Save Those Pine Cones This Fall! (from Janet)
Have you ever come across a pile of pine cone scales? Usually you will find them under the Pine tree itself, close to the trunk. Most times, the culprit are squirrels. The scales (outer layer) of the pine cone are removed by both Grey and Red squirrels, so they can get to the pine nuts underneath, which are a natural part of a squirrels’ diet.
If you are lucky enough to watch a Red Squirrel go about gathering pine cones, it’s something to watch. The Red Squirrel, being so tiny, has a hard time pulling the larger pine cones off the tree and then carrying them away to eat the pine nuts. Instead, s/he will crawl to the end of the branches where the pine cones grow, and chew the end of off pine cone, severing it from the tree, so that it falls to the ground. Then it’s easier to grab the pine cone that way. Remember, this is a learned behavior handed down from adult squirrels to juveniles. Pretty cool.
Unfortunately, many home owners find squirrels, as well as the pile of pine cone scales, a nuisance.
But many others delight in watching squirrel behavior, and even are able to feed them by hand with time and patience.
Between the squirrels severing pine cones, and the trees naturally dropping them, in no time during the Fall, your lawn may have many pine cones lying around! But for squirrels and other wildlife, this is a wonderful thing.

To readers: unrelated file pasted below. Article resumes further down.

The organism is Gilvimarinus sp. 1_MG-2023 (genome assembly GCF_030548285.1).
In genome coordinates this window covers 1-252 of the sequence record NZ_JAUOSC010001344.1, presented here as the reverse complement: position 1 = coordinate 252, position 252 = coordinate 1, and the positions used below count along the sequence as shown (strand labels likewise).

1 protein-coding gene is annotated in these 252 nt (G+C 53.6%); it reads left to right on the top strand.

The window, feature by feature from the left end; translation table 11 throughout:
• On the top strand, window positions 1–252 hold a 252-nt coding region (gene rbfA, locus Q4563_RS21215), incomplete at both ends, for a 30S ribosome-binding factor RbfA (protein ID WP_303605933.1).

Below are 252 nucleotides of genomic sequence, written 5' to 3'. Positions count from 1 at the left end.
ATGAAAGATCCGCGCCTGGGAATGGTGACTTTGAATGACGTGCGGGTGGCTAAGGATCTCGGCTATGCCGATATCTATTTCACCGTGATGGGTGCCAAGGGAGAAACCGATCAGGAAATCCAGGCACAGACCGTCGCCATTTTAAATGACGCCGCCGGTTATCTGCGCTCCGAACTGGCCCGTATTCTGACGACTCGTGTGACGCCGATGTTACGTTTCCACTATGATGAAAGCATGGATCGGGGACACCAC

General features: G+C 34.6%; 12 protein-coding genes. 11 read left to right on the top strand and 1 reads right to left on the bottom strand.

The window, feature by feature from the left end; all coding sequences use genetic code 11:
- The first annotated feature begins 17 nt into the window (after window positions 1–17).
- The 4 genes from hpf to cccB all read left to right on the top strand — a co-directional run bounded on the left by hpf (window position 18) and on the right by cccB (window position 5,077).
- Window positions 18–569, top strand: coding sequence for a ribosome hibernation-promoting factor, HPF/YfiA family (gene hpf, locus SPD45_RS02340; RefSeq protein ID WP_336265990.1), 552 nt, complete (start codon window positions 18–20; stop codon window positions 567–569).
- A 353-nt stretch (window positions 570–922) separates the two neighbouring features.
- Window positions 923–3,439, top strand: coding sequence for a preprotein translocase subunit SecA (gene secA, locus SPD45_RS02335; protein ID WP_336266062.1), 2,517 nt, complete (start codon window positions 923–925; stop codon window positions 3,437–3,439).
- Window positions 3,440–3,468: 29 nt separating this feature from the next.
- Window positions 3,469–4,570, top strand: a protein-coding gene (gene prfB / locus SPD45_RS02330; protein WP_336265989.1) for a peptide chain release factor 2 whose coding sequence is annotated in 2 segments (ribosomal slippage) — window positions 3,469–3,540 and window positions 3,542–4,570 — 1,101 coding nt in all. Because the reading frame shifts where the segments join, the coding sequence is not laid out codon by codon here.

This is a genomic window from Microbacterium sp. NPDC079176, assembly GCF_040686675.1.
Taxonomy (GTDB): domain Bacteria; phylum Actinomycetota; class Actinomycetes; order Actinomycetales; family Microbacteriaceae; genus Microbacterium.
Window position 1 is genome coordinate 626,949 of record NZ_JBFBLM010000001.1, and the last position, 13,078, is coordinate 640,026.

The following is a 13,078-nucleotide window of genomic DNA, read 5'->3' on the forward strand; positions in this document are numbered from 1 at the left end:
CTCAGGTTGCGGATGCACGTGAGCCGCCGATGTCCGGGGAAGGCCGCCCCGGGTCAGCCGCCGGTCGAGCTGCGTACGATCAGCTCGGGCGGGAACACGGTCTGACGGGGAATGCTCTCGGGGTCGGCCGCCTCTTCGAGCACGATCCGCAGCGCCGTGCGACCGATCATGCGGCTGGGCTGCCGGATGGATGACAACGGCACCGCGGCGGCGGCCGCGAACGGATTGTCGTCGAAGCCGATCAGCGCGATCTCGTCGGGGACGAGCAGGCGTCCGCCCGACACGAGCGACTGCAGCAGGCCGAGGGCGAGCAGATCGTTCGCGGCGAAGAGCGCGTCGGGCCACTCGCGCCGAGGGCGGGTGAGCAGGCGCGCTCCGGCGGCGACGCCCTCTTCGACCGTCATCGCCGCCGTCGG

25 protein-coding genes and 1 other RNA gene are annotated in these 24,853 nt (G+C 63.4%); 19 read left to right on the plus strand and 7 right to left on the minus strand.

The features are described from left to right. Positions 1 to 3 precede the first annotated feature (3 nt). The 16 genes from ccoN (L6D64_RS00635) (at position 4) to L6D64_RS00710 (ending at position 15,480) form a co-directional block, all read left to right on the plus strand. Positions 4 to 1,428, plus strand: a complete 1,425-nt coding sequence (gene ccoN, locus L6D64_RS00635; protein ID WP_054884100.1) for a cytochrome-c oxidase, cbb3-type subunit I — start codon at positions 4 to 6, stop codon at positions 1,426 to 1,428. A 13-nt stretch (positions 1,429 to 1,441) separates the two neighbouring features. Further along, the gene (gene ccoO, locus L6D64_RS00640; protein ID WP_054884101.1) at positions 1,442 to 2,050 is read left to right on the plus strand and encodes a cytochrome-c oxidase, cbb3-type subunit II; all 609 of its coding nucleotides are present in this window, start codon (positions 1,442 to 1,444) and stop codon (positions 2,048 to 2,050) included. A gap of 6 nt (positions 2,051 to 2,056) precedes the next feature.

Did you know? Pine cones are a food source not only for squirrels, but for woodpeckers and deer. Deer will eat almost anything during times when food is scarce even though pine cones are not part of their main diet and not their first choice. Woodpeckers will pull the scales apart to get at the pine nuts. Even wild rabbits benefit from pine cones, because the scale of the cone can be hard, which, when chewed on by rabbits, helps to wear down their teeth which grow constantly. Note: do NOT feed pine cones to domestic pets without first checking with your veterinarian.
With Fall here and Winter on it’s way, you can help keep squirrels, woodpeckers and deer fed during the colder months when food is scarce simply by relocating those fallen pine cones to another spot on your property that is clean and quiet.
We keep a few spots on our property wild and natural for our wildlife year around, and one of these spots is the perfect place for us to relocate our pine cones.
Now, all these pine cones probably looks messy to you, but it’s actually organized chaos! The majority of these pine cones will have been eaten by the end of the cold weather, and for anything left over, it’s easy enough to rake them up (along with the scale piles) to get ready for a new year. And, I love that we are able to help wildlife in this little way that will have a positive big impact during the winter months.
Speaking of pine cone scales, they are a good natural fertilizer, and a perfect way to add “mulch” cover to your gardens. We put down the pine cone scales first, and then top it off with regular mulch.
So, maybe the next time you are getting ready to do a Fall clean-up, you’ll think twice about tossing those very useful pine cones, and relocating them instead. It will make a world of difference to hungry wildlife this Fall and Winter.
P.S. – And, think twice before you rake up all your leaves and prune everything for the Fall Season! Find out why, HERE!